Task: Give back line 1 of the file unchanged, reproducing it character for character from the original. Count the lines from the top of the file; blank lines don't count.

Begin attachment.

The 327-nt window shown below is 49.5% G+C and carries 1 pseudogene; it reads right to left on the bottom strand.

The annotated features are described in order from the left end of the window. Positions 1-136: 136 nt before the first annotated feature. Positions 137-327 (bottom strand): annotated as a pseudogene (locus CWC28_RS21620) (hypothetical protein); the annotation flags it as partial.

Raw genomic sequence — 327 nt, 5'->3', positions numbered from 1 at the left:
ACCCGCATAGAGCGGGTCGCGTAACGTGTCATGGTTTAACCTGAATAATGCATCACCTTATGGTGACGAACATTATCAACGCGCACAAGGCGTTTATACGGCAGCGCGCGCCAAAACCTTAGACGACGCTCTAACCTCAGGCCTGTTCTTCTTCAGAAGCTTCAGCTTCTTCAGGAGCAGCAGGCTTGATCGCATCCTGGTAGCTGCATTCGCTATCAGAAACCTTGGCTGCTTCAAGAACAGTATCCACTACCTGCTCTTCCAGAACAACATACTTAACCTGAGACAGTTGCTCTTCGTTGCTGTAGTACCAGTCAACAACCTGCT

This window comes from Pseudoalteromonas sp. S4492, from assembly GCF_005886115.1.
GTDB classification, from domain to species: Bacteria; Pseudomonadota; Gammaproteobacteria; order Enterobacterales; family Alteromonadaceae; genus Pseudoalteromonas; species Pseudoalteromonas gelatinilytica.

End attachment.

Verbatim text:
The 327-nt window shown below is 49.5% G+C and carries 1 pseudogene; it reads right to left on the bottom strand.